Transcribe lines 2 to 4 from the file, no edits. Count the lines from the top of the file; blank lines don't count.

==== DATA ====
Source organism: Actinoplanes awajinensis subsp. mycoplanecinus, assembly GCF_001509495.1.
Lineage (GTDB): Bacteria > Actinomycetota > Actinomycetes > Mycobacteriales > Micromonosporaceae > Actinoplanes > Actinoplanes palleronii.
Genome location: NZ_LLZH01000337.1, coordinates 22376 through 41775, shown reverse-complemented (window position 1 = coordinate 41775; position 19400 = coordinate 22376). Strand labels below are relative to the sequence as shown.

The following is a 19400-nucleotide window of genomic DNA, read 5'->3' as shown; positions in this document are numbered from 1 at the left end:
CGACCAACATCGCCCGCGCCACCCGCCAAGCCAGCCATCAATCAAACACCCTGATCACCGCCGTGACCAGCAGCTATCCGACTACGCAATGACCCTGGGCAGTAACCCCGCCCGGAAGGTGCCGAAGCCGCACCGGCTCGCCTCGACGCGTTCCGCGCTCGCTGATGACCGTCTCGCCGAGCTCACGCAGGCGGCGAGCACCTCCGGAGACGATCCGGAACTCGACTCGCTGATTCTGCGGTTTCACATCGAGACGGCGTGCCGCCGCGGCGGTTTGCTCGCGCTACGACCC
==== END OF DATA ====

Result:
Lineage (GTDB): Bacteria > Actinomycetota > Actinomycetes > Mycobacteriales > Micromonosporaceae > Actinoplanes > Actinoplanes palleronii.
Genome location: NZ_LLZH01000337.1, coordinates 22376 through 41775, shown reverse-complemented (window position 1 = coordinate 41775; position 19400 = coordinate 22376). Strand labels below are relative to the sequence as shown.

The following is a 19400-nucleotide window of genomic DNA, read 5'->3' as shown; positions in this document are numbered from 1 at the left end: